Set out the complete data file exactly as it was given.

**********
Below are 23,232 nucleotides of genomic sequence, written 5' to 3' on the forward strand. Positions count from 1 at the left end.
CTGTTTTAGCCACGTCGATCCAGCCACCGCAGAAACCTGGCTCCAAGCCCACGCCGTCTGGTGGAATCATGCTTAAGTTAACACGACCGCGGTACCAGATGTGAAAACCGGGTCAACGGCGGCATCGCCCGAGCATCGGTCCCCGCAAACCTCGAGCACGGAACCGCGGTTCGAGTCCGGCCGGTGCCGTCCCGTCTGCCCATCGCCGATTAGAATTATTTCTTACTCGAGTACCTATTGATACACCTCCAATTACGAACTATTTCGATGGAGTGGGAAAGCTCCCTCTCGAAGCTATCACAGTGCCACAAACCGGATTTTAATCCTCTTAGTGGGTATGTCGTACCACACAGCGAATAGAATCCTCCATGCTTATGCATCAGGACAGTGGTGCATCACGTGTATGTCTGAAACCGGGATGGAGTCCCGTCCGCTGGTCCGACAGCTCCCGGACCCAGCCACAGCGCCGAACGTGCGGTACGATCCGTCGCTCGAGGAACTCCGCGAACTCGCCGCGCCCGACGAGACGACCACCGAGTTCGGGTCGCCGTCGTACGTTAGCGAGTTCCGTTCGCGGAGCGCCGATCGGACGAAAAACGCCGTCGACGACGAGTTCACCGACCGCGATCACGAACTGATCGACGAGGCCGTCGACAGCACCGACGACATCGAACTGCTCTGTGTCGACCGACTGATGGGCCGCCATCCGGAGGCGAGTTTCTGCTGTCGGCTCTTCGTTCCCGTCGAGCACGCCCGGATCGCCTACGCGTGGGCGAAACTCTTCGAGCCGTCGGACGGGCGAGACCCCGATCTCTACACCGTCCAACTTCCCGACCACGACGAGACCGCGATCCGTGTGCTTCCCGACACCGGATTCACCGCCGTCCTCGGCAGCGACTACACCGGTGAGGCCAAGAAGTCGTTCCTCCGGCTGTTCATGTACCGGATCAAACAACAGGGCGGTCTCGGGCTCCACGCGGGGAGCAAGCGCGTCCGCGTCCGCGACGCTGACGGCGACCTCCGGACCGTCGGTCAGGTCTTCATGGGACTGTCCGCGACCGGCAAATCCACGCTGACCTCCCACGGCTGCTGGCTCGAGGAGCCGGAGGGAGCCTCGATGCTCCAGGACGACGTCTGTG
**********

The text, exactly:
Below are 23,232 nucleotides of genomic sequence, written 5' to 3' on the forward strand. Positions count from 1 at the left end.
CTGTTTTAGCCACGTCGATCCAGCCACCGCAGAAACCTGGCTCCAAGCCCACGCCGTCTGGTGGAATCATGCTTAAGTTAACACGACCGCGGTACCAGATGTGAAAACCGGGTCAACGGCGGCATCGCCCGAGCATCGGTCCCCGCAAACCTCGAGCACGGAACCGCGGTTCGAGTCCGGCCGGTGCCGTCCCGTCTGCCCATCGCCGATTAGAATTATTTCTTACTCGAGTACCTATTGATACACCTCCAATTACGAACTATTTCGATGGAGTGGGAAAGCTCCCTCTCGAAGCTATCACAGTGCCACAAACCGGATTTTAATCCTCTTAGTGGGTATGTCGTACCACACAGCGAATAGAATCCTCCATGCTTATGCATCAGGACAGTGGTGCATCACGTGTATGTCTGAAACCGGGATGGAGTCCCGTCCGCTGGTCCGACAGCTCCCGGACCCAGCCACAGCGCCGAACGTGCGGTACGATCCGTCGCTCGAGGAACTCCGCGAACTCGCCGCGCCCGACGAGACGACCACCGAGTTCGGGTCGCCGTCGTACGTTAGCGAGTTCCGTTCGCGGAGCGCCGATCGGACGAAAAACGCCGTCGACGACGAGTTCACCGACCGCGATCACGAACTGATCGACGAGGCCGTCGACAGCACCGACGACATCGAACTGCTCTGTGTCGACCGACTGATGGGCCGCCATCCGGAGGCGAGTTTCTGCTGTCGGCTCTTCGTTCCCGTCGAGCACGCCCGGATCGCCTACGCGTGGGCGAAACTCTTCGAGCCGTCGGACGGGCGAGACCCCGATCTCTACACCGTCCAACTTCCCGACCACGACGAGACCGCGATCCGTGTGCTTCCCGACACCGGATTCACCGCCGTCCTCGGCAGCGACTACACCGGTGAGGCCAAGAAGTCGTTCCTCCGGCTGTTCATGTACCGGATCAAACAACAGGGCGGTCTCGGGCTCCACGCGGGGAGCAAGCGCGTCCGCGTCCGCGACGCTGACGGCGACCTCCGGACCGTCGGTCAGGTCTTCATGGGACTGTCCGCGACCGGCAAATCCACGCTGACCTCCCACGGCTGCTGGCTCGAGGAGCCGGAGGGAGCCTCGATGCTCCAGGACGACGTCTGTG